Sue Scheff: Teens and Fashion Today


New Modesty Movement
“What we are struggling with is a limitation in the marketplace that makes it impossible for our girls to dress modestly.”

– Brenda Lord, organizer, Modesty in the Mix fashion show

Like most 17-year-old girls, Amber Heaton loves to shop. But unlike many girls her age, she prefers a more modest look.

“I usually go for things that don’t show your midriff; things that have sleeves on them and not too low in the front either. And, I don’t wear short shorts or short skirts,” she says.

Amber is a part of a growing movement. She recently modeled in a fashion show featuring “modest” clothing. The show has sparked nationwide interest to host similar events. Organizers have even launched a petition aimed at retailers.

“We’re not trying to enforce any sort of a dress code or restrict anyone’s right to dress any way they like,” says Brenda Lord, organizer of the Modesty in the Mix fashion show, as well as the petition. “What we are struggling with is a limitation in the market that makes it impossible for our girls to dress modestly,” she says.

That market may be changing. Still, as in most things, experts recommend balance, especially with teenagers: parents should set guidelines, but also allow some give and take as kids begin to develop their own fashion identity.

“Respect your child’s choices and interests,” says psychologist Carol Drummond, “yet help them learn how to set the boundaries about what is appropriate. And try to find ways to help them feel good about themselves other than how they look or how they dress.”

Heaton says her sense of modesty comes from values instilled by her family.

“I think [modesty] is just dressing in a way that shows respect for yourself and for the people around you, and not giving in to the popular fads of the world.”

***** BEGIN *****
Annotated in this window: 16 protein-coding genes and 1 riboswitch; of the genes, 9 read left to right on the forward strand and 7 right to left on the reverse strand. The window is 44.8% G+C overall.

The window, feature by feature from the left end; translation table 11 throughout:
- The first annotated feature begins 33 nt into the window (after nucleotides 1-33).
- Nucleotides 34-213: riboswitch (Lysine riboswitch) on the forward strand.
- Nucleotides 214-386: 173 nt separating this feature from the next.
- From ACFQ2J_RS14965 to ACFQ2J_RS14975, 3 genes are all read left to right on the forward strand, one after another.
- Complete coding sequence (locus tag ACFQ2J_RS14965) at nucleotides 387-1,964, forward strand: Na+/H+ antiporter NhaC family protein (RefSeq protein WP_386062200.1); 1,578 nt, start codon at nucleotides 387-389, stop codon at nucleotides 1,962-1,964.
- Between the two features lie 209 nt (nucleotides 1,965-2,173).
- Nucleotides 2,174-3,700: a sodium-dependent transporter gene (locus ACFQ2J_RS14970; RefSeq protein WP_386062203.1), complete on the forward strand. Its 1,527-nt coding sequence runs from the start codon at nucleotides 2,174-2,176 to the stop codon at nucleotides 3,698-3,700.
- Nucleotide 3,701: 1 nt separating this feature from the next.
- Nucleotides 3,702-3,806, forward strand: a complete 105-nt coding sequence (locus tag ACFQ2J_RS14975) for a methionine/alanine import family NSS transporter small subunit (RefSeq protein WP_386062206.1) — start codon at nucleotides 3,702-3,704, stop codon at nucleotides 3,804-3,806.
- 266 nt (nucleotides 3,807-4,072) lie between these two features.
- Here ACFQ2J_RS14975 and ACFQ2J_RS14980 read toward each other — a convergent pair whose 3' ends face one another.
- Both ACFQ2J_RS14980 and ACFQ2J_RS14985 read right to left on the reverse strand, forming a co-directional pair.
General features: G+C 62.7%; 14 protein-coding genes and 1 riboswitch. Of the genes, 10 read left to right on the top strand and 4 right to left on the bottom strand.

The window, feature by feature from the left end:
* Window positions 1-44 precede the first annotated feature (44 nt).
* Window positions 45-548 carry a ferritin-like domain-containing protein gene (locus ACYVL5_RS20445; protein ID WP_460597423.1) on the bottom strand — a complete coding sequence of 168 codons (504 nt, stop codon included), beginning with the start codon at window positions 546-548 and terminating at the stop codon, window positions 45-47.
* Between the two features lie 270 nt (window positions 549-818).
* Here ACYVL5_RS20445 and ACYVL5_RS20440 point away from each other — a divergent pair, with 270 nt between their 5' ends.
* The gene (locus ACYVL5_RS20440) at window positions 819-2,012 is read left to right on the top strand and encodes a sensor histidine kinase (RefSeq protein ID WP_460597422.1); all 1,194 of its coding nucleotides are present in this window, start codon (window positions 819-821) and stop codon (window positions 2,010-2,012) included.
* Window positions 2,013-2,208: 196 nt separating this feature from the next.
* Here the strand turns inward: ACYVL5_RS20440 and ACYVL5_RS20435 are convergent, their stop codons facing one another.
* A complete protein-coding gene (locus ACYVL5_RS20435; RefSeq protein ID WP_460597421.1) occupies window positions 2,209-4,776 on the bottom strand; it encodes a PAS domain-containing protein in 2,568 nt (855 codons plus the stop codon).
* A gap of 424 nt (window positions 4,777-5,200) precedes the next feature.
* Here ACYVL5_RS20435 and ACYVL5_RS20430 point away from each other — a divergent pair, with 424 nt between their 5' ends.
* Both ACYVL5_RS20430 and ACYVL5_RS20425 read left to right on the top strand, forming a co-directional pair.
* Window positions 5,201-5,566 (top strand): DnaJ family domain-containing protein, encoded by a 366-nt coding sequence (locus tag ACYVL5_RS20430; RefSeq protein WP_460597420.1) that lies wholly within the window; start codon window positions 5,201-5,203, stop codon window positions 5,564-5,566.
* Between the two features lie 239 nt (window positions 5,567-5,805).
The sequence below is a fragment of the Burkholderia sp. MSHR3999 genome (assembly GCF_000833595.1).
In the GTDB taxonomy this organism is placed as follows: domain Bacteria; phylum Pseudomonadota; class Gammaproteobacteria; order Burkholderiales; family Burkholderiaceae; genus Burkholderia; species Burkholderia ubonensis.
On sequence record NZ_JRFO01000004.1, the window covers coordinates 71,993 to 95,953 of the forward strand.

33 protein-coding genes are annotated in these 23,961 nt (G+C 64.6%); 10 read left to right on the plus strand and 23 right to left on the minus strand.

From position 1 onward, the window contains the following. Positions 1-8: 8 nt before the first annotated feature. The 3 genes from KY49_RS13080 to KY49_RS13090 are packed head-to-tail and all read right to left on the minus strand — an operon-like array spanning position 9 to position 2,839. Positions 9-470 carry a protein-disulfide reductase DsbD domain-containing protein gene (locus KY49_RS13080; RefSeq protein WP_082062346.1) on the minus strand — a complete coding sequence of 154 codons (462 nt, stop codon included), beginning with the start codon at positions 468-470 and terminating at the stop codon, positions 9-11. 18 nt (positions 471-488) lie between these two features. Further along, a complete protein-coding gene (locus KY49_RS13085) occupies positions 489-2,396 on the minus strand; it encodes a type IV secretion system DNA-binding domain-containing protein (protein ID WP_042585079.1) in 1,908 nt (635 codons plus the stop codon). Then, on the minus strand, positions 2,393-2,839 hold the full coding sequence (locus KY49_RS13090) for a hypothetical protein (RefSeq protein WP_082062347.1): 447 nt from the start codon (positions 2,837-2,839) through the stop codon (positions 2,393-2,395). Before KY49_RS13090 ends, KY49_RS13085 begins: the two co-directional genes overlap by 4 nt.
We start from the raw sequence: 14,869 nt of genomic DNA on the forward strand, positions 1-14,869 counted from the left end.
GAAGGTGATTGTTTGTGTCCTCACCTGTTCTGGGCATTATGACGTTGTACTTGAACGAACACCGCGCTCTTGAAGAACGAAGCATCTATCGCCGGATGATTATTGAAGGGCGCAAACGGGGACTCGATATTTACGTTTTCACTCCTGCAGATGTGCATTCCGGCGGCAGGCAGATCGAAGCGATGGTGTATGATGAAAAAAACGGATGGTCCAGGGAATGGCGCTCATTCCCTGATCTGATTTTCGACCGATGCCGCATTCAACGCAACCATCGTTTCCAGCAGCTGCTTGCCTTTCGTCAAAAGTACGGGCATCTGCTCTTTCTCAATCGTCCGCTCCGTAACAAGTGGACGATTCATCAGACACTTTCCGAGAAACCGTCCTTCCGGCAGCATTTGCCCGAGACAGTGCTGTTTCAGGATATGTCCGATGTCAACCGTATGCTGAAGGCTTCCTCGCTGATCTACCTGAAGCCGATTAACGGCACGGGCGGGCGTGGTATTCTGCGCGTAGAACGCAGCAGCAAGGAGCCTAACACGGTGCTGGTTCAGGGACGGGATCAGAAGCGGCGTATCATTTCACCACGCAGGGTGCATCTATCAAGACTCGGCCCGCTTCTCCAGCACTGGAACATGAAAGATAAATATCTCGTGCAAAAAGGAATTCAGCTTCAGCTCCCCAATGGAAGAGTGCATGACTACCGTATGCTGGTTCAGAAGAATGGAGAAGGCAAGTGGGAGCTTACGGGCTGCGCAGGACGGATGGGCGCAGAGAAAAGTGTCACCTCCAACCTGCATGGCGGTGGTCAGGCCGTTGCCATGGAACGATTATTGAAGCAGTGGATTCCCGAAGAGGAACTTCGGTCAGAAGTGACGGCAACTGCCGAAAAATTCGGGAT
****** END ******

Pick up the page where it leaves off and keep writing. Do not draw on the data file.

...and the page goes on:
Tips for Parents

The battle over modesty versus fashion is waged daily between parents and their children.
Before shopping for clothes with your child, it’s important that you and your child identify your attitudes toward certain types of clothing, and define limitations. Also, discuss with your child how a person’s clothing makes a first impression – and he/she may be giving off the wrong impression with clothes that are too promiscuous. Dannah Gresh, author of And the Bride Wore White, and facilitator for the Pure Freedom events, has developed a list of questions she recommends that young girls ask themselves when deciding what to wear. Parents can use these questions to start a discussion with their children:

Is my shirt too tight, Part1?
– Take the tips of your fingers and press into your shirt right where your ribs come together. When you take your fingers away does your shirt immediately spring back like a small trampoline? If so, your shirt may be too tight. Solution: You may want to try a different bra; sometimes that can make a big difference in giving you a more room.

Is my shirt too tight, Part 2?
– When wearing a button down shirt, stand sideways and look in the mirror. Is the space between the buttons gaping open, even just a little bit? If it's pulling enough to cause a gap, you're in danger of exposing too much (and maybe losing a button!) Shirts that are too tight are a bad idea if you want to dress modestly. It's not just about how much of skin is showing, but also how much shape is showing! Solution: Try buying a size or two larger, or try a t-shirt under the button-down and leave it open for a layered look.